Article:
Sometimes it feels like there’s this whole alphabet soup of solar energy terms. You’ve probably heard some of them thrown around. ITC, TOU, NEM – the list goes on. But what do they even mean? In this blog we’re going to focus on NEM (AKA net energy metering) specifically. It’s our hope that by the end of this article you’ll walk away with a better understanding of what net energy metering actually is and how it works.
Back to Basics – NEM: A Crash Course
Net energy metering is the billing mechanism used by utilities for solar customers. When electricity is created it must be used or it goes to waste. When your solar system produces more electricity than you’re using in the moment, it goes to the utility grid to be used by someone else. When this happens, the utility gives you “credit” for all of the excess electricity you’ve generated.
Your system produces energy during the daylight hours, so this is likely when you’ll have excess energy that’s later credited back to you when you need it at a different time (such as at night when the sun isn’t out). Your system will also likely generate more electricity in the spring and summer months when there are more hours of sun in a day.
The “credits” you receive back from the utility roll over from month-to-month, so you can use the credits you received in the sunnier months during the fall and winter. All of this can be tracked with your home energy monitor that comes with your solar system.
Solar customers get an electric statement every month that details production and usage. The utility charges all solar customers a monthly fee for connection and grid infrastructure maintenance. However, you don’t pay for any electricity until the 12-month anniversary of your solar system going live.
Here’s What Solar Net Energy Metering Looks Like in an Average Day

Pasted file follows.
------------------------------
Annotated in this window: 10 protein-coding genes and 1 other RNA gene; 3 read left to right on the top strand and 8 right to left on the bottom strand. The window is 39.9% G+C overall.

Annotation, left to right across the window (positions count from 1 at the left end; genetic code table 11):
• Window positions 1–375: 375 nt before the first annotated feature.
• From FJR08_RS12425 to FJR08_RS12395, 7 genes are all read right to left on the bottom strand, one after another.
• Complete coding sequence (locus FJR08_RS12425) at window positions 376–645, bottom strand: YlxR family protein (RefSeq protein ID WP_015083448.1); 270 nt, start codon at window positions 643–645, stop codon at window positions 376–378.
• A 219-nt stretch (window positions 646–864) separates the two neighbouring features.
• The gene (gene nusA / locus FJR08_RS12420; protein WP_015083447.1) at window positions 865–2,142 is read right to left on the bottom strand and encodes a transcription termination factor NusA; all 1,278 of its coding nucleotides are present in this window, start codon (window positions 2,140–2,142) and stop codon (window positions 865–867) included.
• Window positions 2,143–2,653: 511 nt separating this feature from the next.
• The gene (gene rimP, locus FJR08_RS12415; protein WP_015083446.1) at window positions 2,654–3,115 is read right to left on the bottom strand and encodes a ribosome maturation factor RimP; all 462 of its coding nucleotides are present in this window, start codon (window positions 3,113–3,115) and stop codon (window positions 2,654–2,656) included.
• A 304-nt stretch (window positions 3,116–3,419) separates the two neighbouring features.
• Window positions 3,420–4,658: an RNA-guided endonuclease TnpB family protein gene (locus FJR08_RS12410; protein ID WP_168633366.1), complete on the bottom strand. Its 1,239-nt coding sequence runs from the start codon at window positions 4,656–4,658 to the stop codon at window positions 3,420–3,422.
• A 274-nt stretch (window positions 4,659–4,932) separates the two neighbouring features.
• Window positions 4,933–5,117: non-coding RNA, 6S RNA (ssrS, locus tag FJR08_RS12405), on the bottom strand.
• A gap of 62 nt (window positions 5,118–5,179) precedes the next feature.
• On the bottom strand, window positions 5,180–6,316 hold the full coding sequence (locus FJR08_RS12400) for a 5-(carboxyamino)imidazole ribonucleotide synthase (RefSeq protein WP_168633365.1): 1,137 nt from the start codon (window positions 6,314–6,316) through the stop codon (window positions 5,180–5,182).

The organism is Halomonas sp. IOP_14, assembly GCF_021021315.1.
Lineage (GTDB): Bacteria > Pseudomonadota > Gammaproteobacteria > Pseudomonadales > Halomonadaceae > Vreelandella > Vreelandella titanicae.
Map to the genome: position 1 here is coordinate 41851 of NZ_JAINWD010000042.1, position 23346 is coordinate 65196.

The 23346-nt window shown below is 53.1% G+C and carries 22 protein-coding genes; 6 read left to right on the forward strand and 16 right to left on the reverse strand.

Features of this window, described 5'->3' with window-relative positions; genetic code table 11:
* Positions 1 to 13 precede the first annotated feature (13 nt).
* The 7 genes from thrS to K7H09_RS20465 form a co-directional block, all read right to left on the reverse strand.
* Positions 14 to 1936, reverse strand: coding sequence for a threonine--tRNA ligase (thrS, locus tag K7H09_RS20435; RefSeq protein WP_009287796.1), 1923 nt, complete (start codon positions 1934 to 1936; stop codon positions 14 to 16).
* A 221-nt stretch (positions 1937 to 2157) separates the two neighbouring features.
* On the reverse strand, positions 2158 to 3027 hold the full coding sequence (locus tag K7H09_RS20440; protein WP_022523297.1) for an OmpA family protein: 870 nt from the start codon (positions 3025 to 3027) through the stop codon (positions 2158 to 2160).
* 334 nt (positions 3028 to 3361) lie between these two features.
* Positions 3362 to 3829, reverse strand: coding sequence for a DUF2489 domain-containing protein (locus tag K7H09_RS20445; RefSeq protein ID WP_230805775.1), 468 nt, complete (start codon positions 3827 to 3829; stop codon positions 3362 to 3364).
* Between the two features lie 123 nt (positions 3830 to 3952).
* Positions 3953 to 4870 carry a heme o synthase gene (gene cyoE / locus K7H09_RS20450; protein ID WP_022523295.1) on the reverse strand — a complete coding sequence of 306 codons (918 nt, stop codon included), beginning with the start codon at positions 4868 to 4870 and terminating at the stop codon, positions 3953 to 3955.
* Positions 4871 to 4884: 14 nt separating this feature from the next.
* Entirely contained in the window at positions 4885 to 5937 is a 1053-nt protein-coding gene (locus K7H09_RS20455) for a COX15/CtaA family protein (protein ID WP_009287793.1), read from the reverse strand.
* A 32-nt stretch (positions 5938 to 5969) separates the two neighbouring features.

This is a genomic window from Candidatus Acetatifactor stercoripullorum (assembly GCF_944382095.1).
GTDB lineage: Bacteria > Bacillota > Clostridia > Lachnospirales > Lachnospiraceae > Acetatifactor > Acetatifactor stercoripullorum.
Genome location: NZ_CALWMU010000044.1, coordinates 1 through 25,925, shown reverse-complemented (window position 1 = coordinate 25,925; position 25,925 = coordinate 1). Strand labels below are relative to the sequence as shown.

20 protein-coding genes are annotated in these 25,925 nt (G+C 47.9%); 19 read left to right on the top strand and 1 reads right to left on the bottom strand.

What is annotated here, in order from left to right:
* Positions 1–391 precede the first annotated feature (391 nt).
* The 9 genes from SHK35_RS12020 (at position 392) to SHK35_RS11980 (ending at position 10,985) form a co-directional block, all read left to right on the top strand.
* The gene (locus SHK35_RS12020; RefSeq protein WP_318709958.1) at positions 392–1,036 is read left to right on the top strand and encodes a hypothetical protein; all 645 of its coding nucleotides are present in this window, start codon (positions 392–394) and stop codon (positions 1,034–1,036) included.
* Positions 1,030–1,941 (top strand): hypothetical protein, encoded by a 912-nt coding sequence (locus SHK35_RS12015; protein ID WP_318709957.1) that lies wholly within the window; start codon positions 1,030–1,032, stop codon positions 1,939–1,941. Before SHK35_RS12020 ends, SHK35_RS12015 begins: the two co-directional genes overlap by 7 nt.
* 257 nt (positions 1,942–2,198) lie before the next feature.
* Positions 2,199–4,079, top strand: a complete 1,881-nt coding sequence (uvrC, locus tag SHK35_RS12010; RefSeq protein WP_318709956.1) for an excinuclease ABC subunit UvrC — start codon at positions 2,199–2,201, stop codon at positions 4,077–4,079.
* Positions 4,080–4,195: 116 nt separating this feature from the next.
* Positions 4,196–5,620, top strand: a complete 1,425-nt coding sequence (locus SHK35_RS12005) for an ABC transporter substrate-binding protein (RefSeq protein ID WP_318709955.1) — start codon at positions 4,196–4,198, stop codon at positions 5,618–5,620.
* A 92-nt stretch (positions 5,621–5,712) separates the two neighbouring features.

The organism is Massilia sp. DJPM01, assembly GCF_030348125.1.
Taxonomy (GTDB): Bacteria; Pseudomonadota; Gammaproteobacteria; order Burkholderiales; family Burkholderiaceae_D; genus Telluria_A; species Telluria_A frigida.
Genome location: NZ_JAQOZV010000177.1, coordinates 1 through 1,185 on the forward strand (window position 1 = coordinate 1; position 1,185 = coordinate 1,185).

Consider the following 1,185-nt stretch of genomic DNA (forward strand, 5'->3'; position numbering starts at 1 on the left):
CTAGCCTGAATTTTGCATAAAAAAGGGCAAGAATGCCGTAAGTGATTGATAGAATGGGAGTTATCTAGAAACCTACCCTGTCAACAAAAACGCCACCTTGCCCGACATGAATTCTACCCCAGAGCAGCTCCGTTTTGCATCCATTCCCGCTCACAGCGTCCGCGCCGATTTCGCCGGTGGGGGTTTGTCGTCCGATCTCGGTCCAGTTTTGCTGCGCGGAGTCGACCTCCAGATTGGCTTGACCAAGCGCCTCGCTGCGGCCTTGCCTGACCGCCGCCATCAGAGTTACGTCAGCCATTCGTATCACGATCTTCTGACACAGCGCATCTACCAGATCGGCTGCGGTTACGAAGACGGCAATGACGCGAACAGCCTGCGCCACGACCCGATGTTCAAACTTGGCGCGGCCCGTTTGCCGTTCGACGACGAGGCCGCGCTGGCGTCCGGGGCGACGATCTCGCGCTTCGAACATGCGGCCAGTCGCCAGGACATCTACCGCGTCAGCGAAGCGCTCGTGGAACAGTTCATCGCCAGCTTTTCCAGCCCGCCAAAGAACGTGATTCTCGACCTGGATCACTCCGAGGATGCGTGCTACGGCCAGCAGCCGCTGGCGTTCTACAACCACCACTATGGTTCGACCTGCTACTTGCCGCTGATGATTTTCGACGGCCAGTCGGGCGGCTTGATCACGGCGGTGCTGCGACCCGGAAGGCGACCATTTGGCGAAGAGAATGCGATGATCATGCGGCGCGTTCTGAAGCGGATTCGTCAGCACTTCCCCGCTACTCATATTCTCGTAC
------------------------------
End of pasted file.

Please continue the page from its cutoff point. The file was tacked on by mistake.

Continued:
Okay, that’s all fine and good. But what does it look like in real time?
Let’s say Bob and Mary have a 7kW (kilowatt) solar system. From 10 am to 2 pm Monday through Friday, nobody is home. Aside from a few clocks keeping the time, there is basically no electricity being used in the house. However, the power plant on their roof is hard at work, producing massive amounts of energy. Thanks to net energy metering, Bob and Mary’s excess solar electricity has somewhere to go. The utility buys this electricity from them in the form of a credit. These credits are then used by Bob and Mary when they get home later in the day and begin using electricity around their house. The sun has gone down at this point, so their solar system is no longer producing energy, but thanks to their solar credits, they’re still benefitting from the power their system produced during the day.
Let’s say they break even on their credits that day. They used exactly as much energy as they produced. Maybe by the end of the month, they’ve used a couple more kilowatts of energy than they’ve produced, they might end up with a $12 electric bill at the end of the month. Let’s say this is January, when their system isn’t producing as much electricity as it does in the summer months because of how many hours of sunlight there is in each day. By June, maybe their bill is -$12. Their solar system produced more electricity than their home used in the month, so SDG&E owes them credits. Keep in mind, when you have solar you only pay your electric bill to your utility once a year. By the end of the year, the energy Bob and Mary’s solar system produced in June has covered the cost of the electricity they used in January thanks to net energy metering.
For more information about how Net Metering works, watch the video below:
Stay tuned for our upcoming blog explaining the history, legislation and changes net energy metering has undergone.